Pelvic floor dysfunction affects many women, men, and children and can have a seriously detrimental effect on quality of life. Pelvic pain, prolapse, and urinary & bowel urgency/incontinence can result from too tight or too weak pelvic floor muscles, or some combination of the two.
Most of us have heard of Kegels: a muscle training technique that involves contracting the pelvic floor muscles. Many people will start doing Kegels when they are experiencing bladder or bowel incontinence. However, Kegels are only appropriate if the incontinence is caused by weak pelvic floor muscles.
But, what if your incontinence is the result of an overactive pelvic floor? Kegels would be exactly the opposite exercise you’d need. Imagine that you have a very tight biceps muscle and this tightness is causing some pain or discomfort. Doing repeated sets of biceps curls would only add to your discomfort. What you’d need is a stretching and lengthening of that muscle. Just like that biceps muscle, there are pelvic floor muscles that need lengthening if your incontinence is caused by an overly tight pelvic floor.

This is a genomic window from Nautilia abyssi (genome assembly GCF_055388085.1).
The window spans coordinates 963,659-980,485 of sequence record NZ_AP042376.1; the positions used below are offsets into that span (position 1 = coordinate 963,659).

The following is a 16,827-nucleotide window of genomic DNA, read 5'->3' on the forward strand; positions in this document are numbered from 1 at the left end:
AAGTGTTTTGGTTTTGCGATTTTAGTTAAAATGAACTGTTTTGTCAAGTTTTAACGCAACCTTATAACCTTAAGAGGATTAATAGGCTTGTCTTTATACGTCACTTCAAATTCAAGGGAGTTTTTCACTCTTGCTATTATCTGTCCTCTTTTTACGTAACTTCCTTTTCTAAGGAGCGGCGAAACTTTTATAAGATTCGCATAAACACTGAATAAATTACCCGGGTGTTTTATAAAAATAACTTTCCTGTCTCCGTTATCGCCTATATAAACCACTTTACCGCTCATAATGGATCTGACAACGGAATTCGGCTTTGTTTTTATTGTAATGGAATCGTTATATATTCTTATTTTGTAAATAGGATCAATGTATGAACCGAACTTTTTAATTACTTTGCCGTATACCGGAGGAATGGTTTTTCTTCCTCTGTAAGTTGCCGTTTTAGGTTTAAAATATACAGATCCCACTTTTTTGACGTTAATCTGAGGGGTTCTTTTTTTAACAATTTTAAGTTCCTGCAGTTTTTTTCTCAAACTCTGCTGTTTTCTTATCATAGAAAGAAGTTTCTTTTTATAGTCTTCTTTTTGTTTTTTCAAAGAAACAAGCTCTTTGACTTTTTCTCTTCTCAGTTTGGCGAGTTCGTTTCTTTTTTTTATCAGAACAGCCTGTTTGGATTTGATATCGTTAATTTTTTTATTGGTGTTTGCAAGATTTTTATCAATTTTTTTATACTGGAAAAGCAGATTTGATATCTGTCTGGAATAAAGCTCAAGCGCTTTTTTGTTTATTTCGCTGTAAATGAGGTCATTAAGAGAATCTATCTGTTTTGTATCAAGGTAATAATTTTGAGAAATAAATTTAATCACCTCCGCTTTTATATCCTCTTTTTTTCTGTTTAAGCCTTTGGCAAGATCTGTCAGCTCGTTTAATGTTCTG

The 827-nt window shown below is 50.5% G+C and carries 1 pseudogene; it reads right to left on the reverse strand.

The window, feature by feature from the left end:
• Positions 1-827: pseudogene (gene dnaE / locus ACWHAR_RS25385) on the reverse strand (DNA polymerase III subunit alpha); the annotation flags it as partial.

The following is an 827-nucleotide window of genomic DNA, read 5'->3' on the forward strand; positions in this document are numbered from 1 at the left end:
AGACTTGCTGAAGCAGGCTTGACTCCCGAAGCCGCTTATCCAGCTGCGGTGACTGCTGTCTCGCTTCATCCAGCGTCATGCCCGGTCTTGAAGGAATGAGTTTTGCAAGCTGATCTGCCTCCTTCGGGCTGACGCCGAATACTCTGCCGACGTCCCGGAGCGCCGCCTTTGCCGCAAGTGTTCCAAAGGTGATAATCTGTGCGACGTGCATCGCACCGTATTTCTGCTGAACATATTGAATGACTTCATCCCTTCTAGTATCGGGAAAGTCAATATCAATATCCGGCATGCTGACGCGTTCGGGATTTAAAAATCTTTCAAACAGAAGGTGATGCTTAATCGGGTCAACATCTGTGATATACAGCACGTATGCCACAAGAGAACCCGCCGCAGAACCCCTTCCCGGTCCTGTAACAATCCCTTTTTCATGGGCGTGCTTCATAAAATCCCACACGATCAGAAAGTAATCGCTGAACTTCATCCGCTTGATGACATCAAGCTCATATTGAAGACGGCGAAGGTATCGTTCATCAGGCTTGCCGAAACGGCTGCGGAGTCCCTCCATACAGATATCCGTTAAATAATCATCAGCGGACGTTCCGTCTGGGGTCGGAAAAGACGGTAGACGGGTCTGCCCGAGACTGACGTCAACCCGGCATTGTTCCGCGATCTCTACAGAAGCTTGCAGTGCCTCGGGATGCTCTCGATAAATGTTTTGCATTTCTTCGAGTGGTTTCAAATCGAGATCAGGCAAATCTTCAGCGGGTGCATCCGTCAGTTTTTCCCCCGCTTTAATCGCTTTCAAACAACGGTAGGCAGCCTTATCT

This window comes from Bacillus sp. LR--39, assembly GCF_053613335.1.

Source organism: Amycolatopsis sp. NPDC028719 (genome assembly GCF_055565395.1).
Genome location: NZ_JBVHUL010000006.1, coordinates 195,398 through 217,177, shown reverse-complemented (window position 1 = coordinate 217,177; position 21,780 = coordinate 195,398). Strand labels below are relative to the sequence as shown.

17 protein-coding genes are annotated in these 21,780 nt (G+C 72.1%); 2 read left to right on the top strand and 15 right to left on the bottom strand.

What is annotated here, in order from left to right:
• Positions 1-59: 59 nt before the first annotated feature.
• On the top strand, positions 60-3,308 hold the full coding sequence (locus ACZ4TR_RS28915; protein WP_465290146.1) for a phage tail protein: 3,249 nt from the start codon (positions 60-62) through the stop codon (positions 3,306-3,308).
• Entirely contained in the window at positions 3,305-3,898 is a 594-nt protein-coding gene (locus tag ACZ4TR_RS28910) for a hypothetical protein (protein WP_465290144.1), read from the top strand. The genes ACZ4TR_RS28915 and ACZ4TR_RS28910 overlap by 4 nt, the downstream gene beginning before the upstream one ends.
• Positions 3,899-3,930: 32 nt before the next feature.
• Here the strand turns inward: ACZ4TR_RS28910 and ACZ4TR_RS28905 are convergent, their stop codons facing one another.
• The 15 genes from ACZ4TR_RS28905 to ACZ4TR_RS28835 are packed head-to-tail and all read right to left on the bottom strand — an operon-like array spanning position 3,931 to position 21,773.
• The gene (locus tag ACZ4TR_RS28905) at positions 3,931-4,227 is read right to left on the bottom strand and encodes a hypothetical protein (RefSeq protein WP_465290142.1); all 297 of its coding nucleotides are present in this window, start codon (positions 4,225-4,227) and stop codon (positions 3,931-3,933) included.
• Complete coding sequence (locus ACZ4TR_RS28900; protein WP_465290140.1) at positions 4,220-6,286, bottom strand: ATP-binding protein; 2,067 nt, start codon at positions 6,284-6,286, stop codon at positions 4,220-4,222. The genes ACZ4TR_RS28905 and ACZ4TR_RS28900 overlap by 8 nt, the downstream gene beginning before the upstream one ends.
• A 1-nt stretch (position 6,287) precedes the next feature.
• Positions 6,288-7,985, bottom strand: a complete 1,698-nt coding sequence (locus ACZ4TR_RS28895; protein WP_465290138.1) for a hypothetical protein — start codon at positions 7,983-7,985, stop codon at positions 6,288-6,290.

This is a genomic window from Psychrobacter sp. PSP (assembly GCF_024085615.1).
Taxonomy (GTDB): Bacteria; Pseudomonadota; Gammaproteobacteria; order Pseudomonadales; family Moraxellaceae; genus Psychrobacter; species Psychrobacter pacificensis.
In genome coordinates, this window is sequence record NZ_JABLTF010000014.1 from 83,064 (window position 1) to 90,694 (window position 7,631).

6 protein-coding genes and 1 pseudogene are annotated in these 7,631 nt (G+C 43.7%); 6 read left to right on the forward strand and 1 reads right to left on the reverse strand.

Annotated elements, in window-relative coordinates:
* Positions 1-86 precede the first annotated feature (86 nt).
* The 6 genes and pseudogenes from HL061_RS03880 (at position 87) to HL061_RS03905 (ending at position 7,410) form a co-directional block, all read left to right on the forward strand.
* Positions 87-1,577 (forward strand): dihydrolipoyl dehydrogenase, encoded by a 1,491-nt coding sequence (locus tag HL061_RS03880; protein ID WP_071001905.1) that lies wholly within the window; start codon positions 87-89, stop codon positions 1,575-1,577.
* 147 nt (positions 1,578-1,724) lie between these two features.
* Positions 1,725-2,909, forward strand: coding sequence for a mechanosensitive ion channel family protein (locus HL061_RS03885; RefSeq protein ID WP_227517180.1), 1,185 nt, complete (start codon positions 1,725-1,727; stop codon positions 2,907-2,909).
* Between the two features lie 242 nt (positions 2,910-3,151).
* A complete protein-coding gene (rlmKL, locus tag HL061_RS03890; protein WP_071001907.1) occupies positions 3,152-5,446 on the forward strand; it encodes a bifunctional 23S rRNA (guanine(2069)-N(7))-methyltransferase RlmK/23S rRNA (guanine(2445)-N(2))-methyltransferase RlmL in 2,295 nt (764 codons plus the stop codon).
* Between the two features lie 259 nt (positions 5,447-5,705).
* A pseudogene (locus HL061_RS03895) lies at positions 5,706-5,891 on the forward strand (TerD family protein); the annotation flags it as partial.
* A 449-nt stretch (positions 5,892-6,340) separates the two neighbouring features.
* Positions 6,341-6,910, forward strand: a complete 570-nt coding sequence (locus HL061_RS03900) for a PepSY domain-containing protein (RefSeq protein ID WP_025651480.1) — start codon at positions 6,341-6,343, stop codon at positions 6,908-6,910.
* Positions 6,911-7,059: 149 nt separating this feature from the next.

How can you tell if your symptoms are caused by weak or tight pelvic floor muscles? A proper assessment with someone trained in pelvic floor therapy is vital. Then an appropriate, comprehensive treatment plan can be put together to help improve your symptoms of incontinence.
Pelvic floor rehabilitation can help to decrease pain, relieve symptoms, and improve function and quality of life. Don’t delay. Reach out for help today. Better health may be just around the corner.
Dr Nicki Marksteiner is a Naturopathic Doctor in Toronto, ON who focuses on all things pelvic in her practice, from pelvic floor rehabilitation to digestive health to women’s & men’s wellness. She currently works at Northstar Naturopathic Clinic at 804 Bloor St W. Contact her at email@example.com